The drive into El Cuyo ranks very high on my list of cinematic arrivals. Leaving from Tizimín, the two-lane highway cuts through immense cattle pastures. Solitary palmeras form sparse groups and shoot up out of the open pastures, their pointy leaves adding a Dr. Seuss tone to the story. The sky resonates a dramatic shade of blue, viscous like a bucket of paint.

Quickly, the open spaces densify, and transform into mangroves: one of Yucatán’s most other-worldly landscapes, where trees have roots like spiders have legs. After tunneling through the mangroves, the panorama blasts back open, this time revealing the brilliant white sands and pink lagoons where flamingos languish. I look out the window and feel like I’m floating on the cotton-candy surface, rising up into the ocean that’s the sky.

Arriving to the pueblo, kids and big people meander in the streets, barefoot and beachy, always flaunting big smiles and waving with a nod. For the most part, the pueblo conserves its traditional architecture: colorful rooms made from wooden slabs or concrete, topped off with palapas and sunburned concrete roofs.

Many other towns along Yucatán’s coast have undergone a process of gentrification. El Cuyo, however, holds strong as a pueblo – in a literal and cultural sense. Being here feels like being inside a family of individuals.

Tourism revolves around kitesurfing and beach bumming, and has integrated into the fabric of the local community. The most famous kitesurfing school is “El Cuyo Kite School,” owned and managed by a group of local young men, who are international champions in the sport (connect with them on Facebook).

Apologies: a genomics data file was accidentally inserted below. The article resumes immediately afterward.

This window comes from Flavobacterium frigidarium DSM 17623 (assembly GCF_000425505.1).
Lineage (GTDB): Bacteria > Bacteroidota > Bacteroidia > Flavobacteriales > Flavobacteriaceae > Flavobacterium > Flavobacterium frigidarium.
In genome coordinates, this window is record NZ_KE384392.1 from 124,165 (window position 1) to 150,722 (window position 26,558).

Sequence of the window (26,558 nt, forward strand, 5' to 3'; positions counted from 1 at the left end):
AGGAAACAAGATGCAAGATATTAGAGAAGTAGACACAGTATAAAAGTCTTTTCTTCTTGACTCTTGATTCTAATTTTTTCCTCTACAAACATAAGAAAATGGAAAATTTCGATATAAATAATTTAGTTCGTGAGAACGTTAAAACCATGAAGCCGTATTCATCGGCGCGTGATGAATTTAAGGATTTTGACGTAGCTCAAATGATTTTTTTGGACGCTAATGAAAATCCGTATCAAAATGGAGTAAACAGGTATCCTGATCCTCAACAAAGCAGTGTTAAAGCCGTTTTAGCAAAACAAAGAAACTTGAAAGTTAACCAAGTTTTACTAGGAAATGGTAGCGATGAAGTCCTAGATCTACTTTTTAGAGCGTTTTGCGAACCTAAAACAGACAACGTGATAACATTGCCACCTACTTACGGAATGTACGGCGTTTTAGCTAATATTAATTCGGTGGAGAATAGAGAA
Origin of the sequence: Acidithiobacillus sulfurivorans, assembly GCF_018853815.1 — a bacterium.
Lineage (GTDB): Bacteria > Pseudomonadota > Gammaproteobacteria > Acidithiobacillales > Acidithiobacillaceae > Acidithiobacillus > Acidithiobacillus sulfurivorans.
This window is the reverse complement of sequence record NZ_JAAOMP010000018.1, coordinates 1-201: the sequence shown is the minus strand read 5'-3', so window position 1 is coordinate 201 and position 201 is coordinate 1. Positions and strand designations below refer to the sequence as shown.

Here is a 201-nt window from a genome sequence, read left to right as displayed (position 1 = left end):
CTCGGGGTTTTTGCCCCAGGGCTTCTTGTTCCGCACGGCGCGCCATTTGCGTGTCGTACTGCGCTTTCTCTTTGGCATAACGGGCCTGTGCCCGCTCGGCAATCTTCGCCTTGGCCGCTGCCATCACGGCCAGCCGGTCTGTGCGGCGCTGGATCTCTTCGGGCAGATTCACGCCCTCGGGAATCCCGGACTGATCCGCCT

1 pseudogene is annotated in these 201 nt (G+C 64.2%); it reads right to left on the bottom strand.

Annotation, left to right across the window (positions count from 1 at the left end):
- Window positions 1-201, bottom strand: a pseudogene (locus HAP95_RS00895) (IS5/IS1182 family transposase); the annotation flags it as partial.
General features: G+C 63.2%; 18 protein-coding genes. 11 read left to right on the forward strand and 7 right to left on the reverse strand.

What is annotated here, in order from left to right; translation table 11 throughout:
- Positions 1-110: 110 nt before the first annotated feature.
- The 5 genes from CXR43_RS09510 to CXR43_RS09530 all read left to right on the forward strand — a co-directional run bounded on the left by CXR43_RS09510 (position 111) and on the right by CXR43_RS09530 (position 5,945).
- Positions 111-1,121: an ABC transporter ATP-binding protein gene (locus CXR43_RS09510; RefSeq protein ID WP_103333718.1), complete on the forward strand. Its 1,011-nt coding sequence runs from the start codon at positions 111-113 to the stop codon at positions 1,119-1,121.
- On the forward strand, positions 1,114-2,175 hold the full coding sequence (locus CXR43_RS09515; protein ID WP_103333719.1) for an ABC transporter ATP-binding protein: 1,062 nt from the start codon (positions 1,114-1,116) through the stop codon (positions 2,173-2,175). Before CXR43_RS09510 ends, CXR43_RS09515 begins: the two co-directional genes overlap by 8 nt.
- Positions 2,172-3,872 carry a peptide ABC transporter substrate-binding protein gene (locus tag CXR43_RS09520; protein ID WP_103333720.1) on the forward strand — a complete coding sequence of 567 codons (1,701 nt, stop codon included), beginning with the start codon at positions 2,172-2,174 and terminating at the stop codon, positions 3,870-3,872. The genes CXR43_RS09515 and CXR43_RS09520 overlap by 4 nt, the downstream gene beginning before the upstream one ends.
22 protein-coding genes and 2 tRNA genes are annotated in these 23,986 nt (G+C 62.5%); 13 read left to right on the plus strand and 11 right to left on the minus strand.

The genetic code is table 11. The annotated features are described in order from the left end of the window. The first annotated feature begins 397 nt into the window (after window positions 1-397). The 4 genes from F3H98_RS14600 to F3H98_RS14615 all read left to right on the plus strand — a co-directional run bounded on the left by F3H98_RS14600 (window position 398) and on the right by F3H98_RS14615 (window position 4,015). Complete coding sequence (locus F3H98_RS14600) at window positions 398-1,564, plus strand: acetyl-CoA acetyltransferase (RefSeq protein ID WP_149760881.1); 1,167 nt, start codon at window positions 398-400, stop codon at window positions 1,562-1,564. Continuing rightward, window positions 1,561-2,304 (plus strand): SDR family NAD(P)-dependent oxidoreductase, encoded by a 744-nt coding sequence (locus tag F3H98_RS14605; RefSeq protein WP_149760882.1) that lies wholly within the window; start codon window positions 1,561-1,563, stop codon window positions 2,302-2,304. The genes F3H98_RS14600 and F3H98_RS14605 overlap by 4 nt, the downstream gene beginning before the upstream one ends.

Hand-painted signs with phone numbers announce bungalows, rooms, and entire houses for rent, most of which are only booked during the high season.

Private Haciendas” offers a luxury travel experience for those looking to really settle into El Cuyo: book a stay in “Casa El Cuyo” and steep in aquatic patterns, classic architecture, and modern innovations (book at Catherwood Travels). Ponder upon an incredible view of the lighthouse, which was constructed during the Colonial period on top of a Maya temple, manifesting a symbol of power and territorial control

We snuck through a random inlet between houses to the water. The thick flora of beach plants and palm trees frame the scene, and when I caught eye of the water, I squealed. I ran across the long white beach that goes on for forever into the warm, briskly waving water – the color of blue ice and latte froth.

We made a camp underneath the palapa on the people-less shore, using the fishing net to hang our clothes. Our cover photo is a snapshot of this moment, when I felt the wind go still on my back, and my skin grew layer upon layer of salt water and wind-soaked air.

By Amanda Strickland

How to get there

Driving: To get to El Cuyo, go north from Valladolid to Tizimín, go east to Colonia Yucatán, and then north to El Cuyo. You can refer to our map of the Yucatan peninsula for more information.
By bus: Go to Autobuses del Noreste (Tel. (999) 924 6355) located on Calle 67 between 50 and 52, Centro. The bus to Tizimín takes 2 hours and then you take a second bus to El Cuyo, which takes 1 hour 45 min.

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